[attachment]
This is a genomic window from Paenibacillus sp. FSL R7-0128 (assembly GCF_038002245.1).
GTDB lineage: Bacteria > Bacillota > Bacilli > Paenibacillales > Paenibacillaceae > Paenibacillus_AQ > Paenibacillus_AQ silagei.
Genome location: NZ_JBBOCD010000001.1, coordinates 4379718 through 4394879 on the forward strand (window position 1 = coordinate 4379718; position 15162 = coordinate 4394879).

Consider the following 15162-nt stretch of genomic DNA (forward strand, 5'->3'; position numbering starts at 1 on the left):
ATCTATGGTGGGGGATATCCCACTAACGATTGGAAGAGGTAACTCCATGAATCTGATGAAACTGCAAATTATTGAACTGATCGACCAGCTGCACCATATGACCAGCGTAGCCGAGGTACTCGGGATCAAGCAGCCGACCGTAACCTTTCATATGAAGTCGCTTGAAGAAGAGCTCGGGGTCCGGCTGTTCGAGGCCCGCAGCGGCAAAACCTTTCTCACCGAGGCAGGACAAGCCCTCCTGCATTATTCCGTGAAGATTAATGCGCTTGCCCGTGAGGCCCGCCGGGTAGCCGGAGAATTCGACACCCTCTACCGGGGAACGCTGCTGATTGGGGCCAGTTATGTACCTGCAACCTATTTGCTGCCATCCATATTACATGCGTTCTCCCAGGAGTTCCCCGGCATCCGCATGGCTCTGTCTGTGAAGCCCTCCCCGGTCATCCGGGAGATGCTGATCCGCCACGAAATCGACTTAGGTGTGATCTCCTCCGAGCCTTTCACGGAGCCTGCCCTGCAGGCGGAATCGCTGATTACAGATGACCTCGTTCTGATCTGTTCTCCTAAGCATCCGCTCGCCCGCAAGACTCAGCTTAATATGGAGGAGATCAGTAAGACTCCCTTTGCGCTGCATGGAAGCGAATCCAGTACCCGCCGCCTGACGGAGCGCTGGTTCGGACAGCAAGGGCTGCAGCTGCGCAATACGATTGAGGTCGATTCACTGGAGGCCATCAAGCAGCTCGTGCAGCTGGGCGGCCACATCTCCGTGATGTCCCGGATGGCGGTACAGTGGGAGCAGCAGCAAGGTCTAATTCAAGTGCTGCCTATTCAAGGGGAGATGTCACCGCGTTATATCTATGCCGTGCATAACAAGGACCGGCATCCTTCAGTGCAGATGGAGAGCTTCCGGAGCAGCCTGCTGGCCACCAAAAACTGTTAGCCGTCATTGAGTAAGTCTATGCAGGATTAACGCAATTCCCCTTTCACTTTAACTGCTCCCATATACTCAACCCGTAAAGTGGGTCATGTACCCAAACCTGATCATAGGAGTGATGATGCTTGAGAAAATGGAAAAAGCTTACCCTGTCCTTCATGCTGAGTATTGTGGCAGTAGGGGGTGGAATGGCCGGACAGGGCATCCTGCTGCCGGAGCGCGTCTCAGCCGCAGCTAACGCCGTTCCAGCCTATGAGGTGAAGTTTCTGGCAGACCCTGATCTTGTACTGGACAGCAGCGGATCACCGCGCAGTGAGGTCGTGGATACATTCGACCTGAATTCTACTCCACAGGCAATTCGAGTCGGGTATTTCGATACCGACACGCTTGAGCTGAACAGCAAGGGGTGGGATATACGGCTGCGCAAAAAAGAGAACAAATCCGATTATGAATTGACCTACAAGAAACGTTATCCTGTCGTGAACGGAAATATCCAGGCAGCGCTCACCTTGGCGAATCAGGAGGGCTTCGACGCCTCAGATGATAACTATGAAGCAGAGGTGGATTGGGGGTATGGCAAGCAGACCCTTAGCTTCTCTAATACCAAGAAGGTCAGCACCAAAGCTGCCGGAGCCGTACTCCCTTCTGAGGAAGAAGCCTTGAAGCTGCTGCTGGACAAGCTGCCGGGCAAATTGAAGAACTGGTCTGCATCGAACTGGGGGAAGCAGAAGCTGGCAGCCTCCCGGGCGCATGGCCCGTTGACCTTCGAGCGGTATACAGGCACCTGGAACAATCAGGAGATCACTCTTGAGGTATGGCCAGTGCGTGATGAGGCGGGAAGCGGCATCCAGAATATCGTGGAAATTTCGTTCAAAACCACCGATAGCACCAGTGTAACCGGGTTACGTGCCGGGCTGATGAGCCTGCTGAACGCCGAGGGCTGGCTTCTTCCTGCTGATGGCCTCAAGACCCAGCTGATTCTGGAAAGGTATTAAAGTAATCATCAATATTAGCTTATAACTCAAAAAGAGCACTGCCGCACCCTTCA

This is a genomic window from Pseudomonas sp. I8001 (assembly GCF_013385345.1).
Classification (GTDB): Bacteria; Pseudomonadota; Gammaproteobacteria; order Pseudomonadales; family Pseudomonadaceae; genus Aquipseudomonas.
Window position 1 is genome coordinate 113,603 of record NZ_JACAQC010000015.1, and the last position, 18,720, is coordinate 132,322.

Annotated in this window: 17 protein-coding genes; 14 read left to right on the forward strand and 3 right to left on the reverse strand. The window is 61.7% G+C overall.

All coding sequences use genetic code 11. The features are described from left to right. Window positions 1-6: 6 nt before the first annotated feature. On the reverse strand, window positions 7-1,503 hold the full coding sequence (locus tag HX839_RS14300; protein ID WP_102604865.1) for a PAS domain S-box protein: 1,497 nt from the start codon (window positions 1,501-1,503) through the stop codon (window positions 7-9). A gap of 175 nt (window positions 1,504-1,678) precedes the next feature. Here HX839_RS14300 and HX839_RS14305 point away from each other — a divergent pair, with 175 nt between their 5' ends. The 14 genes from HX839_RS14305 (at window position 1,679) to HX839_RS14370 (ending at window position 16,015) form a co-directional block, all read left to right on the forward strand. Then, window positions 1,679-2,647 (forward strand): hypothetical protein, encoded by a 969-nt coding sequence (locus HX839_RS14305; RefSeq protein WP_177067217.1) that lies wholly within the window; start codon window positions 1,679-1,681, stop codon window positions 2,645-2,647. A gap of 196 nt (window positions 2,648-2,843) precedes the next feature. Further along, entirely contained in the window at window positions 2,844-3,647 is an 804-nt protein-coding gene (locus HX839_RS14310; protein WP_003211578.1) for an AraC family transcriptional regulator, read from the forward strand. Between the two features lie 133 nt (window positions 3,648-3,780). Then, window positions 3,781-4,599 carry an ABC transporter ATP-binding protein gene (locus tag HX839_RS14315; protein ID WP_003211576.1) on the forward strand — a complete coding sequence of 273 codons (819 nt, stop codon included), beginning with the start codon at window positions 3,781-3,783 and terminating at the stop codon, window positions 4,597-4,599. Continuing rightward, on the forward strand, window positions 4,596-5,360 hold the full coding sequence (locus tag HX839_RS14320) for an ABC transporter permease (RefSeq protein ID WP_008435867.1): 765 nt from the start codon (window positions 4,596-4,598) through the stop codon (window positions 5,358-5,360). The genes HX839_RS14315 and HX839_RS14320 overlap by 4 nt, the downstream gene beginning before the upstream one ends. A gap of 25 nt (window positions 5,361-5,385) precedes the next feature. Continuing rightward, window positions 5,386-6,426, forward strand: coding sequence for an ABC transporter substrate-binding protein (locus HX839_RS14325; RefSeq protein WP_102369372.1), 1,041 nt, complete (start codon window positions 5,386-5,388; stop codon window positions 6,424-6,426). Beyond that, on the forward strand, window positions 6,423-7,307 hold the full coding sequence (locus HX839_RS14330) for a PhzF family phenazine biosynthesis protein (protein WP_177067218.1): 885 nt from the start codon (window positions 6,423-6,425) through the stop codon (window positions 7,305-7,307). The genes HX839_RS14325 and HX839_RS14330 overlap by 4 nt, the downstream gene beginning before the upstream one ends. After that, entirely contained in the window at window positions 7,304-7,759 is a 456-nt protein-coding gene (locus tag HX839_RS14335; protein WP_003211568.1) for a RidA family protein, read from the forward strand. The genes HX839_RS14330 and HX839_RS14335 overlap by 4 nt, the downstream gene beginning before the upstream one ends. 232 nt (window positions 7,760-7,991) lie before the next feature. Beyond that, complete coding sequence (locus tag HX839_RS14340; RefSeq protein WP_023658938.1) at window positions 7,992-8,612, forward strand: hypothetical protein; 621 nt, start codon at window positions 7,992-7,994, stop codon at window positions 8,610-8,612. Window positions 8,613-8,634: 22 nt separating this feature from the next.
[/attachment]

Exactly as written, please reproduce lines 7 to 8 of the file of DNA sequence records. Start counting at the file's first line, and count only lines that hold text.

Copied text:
Classification (GTDB): Bacteria; Pseudomonadota; Gammaproteobacteria; order Pseudomonadales; family Pseudomonadaceae; genus Aquipseudomonas.
Window position 1 is genome coordinate 113,603 of record NZ_JACAQC010000015.1, and the last position, 18,720, is coordinate 132,322.